As a kid, I slept over at my grandparents’ house on the occasional weekend, which was always a treat. Getting secret sips of coffee and watching the sitcom “Golden Girls,” about four older women who share a house in Miami, with my Nana was fun.

I’d also lie on my uncle’s old twin bed as my grandfather sat next to me telling stories (OK, maybe some were exaggerated) about his time in World War II, which seemed so remote and fascinating to a sheltered kid from suburban Boston. The people he met in Burma, China, and India are as vivid to me now as they were back in 1986.

Turns out those shared moments and stories were beneficial for both myself and my grandparents. Informal or structured, intergenerational relationships add context, perspective, and texture to our lives—and research shows they have health benefits, too. Here are a few.

Happiness across the lifespan. 

George Vaillant, M.D., led Harvard University’s landmark adult development study on aging and intergenerational relationships for several decades. The research began with 724 men in 1938 and continues today with an expanded demographic profile. A major theme: Vaillant found that older adults who invest in, care for, and develop the next generation through the years are three times as likely to be happy as those who did not. “Taking care of your body is important, but tending to your relationships is a form of self-care too. That, I think, is the revelation,” said Robert Waldinger, M.D., the study’s current director.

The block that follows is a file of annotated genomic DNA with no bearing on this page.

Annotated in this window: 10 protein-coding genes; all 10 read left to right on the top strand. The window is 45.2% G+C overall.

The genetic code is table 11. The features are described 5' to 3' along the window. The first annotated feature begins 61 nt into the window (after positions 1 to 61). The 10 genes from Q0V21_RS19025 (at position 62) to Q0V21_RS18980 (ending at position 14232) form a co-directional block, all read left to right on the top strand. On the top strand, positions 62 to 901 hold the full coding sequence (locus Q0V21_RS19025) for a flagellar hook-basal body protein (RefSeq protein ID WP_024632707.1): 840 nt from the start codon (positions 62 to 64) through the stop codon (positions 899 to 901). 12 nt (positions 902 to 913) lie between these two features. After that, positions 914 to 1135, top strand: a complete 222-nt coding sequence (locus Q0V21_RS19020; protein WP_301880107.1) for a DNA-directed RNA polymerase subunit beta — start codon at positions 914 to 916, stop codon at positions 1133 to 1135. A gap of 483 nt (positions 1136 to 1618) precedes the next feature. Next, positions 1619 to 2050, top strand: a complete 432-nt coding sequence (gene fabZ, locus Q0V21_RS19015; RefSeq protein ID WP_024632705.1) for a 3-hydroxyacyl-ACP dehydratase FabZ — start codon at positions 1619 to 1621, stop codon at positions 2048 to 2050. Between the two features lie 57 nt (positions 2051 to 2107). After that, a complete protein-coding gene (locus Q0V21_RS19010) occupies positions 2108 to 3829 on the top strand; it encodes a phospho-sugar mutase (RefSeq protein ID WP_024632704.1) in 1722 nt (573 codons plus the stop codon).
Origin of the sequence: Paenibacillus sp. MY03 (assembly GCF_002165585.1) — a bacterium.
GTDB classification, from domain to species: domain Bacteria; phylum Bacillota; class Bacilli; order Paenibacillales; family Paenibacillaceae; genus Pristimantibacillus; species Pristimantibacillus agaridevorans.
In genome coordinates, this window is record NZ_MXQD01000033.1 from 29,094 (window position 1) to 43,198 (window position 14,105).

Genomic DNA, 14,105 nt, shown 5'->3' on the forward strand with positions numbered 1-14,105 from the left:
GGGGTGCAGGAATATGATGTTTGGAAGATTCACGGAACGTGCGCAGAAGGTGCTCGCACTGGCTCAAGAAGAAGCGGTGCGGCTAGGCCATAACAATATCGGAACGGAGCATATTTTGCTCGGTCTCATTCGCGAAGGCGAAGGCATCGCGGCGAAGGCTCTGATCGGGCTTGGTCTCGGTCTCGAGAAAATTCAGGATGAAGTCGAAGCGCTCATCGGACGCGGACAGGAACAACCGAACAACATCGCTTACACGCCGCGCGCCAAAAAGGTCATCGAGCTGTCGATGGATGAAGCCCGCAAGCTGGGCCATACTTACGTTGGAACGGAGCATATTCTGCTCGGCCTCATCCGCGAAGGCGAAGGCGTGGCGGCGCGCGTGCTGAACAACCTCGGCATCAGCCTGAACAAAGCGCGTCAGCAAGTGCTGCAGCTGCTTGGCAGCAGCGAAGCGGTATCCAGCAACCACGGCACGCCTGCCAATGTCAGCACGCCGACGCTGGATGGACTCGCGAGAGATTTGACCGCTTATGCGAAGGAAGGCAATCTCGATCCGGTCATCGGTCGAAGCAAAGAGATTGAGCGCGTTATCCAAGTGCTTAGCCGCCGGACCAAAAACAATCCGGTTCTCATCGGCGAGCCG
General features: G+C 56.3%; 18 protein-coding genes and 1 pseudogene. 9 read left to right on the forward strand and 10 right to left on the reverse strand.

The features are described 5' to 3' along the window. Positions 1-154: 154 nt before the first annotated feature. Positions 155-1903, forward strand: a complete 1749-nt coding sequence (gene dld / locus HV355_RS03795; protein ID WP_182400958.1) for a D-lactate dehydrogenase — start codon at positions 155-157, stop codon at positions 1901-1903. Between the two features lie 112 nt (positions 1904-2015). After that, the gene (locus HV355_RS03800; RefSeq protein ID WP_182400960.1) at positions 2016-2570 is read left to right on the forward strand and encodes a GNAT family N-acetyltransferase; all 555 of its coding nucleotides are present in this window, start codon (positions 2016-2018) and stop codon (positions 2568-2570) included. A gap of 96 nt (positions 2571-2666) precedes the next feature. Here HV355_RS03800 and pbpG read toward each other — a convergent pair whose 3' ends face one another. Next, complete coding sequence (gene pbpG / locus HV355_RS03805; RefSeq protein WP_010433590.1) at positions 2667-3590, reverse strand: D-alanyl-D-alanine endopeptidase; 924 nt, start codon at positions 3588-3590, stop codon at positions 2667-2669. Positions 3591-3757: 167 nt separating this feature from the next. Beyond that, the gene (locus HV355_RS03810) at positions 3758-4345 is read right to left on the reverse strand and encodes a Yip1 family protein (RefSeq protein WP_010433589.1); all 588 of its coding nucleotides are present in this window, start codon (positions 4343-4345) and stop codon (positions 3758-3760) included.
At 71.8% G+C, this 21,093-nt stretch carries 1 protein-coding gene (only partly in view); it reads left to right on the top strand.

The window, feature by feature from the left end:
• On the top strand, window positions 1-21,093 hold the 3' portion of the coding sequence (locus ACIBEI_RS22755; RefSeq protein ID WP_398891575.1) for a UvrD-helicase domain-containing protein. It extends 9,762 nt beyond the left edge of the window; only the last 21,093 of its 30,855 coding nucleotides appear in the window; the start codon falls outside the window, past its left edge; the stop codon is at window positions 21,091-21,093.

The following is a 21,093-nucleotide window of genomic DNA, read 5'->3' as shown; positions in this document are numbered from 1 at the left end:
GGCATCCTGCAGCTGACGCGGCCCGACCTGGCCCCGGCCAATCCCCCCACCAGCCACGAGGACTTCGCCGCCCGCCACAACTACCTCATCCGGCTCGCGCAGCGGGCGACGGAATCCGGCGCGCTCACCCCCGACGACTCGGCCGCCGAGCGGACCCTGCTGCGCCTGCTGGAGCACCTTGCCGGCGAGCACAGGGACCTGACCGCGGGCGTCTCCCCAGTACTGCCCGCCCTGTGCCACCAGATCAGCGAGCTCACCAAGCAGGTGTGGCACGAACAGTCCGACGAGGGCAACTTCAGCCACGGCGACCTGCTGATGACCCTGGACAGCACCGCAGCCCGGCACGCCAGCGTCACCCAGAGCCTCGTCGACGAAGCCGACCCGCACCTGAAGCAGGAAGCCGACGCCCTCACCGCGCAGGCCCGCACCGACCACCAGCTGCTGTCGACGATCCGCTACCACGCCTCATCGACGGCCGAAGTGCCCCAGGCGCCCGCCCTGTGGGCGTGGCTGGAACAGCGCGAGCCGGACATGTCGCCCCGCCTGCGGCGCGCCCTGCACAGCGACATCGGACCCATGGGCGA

Healthy cognition and brain function in older adults. 

Now that I’m an adult, I listen to my dad as he shares his volunteer experiences at Sages and Seekers, a national program that pairs senior citizens with high school students who have similar interests. He chats with his “seeker” about his legal career, life in the 1970s (which is definitely a mystery to me), and lessons he’s learned along the way. At the end, the seeker writes an essay about their friendship, which my dad proudly shares with me every semester. Not only does my dad clearly enjoy these encounters, but I look forward to hearing about them too. Better yet, research shows that this kind of sustained cognitive activity sharpens his executive functioning and memory.

Improved well-being for kids. 

Meanwhile, my husband and I gifted each of our parents a Storyworth subscription last year. Every week, Storyworth sends an email prompt that we designed to our parents (“What was your favorite meal of all-time? What was childhood like in the 1950s?”). Then we’re treated to a short-story reply, which we’ll ultimately compile in a hardcover album with photos after a year. We read it to our kids every time it arrives, and they follow up with a phone chat with their grandparents to discuss the answers. Fun for grandparents, but it has real benefits for our kids: New research from Oxford University shows that kids with a high level of grandparent involvement have fewer emotional and behavioral problems—yes, despite the recent revelation that my dad wore a neon-pink tuxedo on his honeymoon.